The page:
Before going for my last French exam this afternoon, I half-heartedly revised a few texts in the company of an over-excited cat (hungry and kept inside so I could monitor his tummy troubles).
I arrived at university early. My pre-exam nightmares usually have to do with having forgotten to prepare for the exam, or turning up late. So I usually arrive rather in advance. I waited in the sofas of the French department for an hour, feeling adrenalin accumulate in my body and my heart rate going steadily up.
My teacher greeted me with a sly grin: “So, we’ve picked a difficult subject for you – because if we give you a normal one, you’re going to be bored during the preparation time…” I winced and groaned of course, but in the same time felt quite relieved. She wouldn’t be doing that if there was the slightest chance of me failing my exams – and she had most certainly already had a look at Monday’s written performance (which, of course, I wasn’t happy about at all, as always).
After eating out with my brother to rejoice about the “end” of my exams, I went to listen to Eve Angeli’s free concert near the lake. The supporting act was a very young girl, eleven or twelve years old, with a very beautiful voice. At the end of the show, I went to buy Eve Angeli’s CD (it was on my “to buy” list, anyway, and I’ve finished my exams, haven’t I?) and queued for an autograph.
I was really astonished at how aggressive some people can become for a name on a postcard or a CD. I waited patiently while the crowd around me got more and more compact, and ended up carrying the weight of a fair amount of people on my right side. One woman was encouraging her children to push and squeeze to get in front. I finally gave my bag and umbrella to the mother next to me while I kept an eye on her young daughter and she left the crowd which was becoming frankly oppressing.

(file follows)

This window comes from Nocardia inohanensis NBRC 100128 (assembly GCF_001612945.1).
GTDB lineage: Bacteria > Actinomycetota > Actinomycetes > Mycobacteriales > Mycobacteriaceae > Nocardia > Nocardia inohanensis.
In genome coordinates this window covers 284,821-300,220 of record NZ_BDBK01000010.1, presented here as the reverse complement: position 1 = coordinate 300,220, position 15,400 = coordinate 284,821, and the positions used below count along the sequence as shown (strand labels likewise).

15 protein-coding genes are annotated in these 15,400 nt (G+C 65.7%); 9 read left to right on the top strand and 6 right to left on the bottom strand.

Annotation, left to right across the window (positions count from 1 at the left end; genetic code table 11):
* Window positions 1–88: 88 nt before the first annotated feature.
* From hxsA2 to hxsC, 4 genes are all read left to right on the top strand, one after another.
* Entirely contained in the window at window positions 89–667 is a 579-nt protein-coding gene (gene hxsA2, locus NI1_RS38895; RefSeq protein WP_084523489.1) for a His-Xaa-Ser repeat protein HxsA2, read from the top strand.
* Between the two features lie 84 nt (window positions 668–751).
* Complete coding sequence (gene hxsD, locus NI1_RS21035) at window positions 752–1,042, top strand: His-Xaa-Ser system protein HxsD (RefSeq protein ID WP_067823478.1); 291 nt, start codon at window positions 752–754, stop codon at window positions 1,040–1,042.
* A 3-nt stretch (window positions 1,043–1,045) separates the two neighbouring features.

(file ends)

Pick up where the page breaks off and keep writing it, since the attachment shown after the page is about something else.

I got my autograph rather easily, as it was on a CD. Young Joanna was not so lucky, and I found myself doing something that makes me want to shrink into the earth in embarrassment when I think of it now.
I noticed that one of the bodyguards had picked up a dropped poster and told the owner he would get it back after. My misinterpretation of the situation made a bright idea flash through my head. I grabbed my protégée‘s poster and prodded the bodyguard: “Er, could you get this signed for Joanna, please?” The look he gave me as he answered “no” made me want to vanish on the spot and wish I hadn’t opened my mouth. My only consolation is that I would never have made such an inconsiderate request for myself, or anybody else than the nine-year-old girl whose head barely made it above the safety barrier, and who was desperately clutching a poster of her idol as she was trying to make her voice heard above the din.
I took the bus home. I usually go around by car, but tonight was an exception. I used to take the bus a lot before going to India, and I hadn’t realized how estranged I had got from the public transport system in my own town. A year ago already, when I had just landed home after a year abroad, little plastic cards had made their appearance in people’s wallets. You could use them to pay at the ticket machine instead of cash.
So this evening, I learnt that ticket machines do not return change anymore. I learnt that bus drivers no longer can sell you a ticket if you do not have change for the machine. And I chatted with the bus driver all the way home. About his job, about India and the strange time that country lives in. About being on time and buying tickets before getting on the bus. About 40-hour train journeys. About getting chastized for being one minute late on his schedule.
I got off the bus, took off my chappal (indian sandals, made of leather, do not like pouring rain) and walked home barefoot, to be greeted by a phone call from my brother telling me that the long-awaited contract from orange had arrived in his mailbox. Good news!
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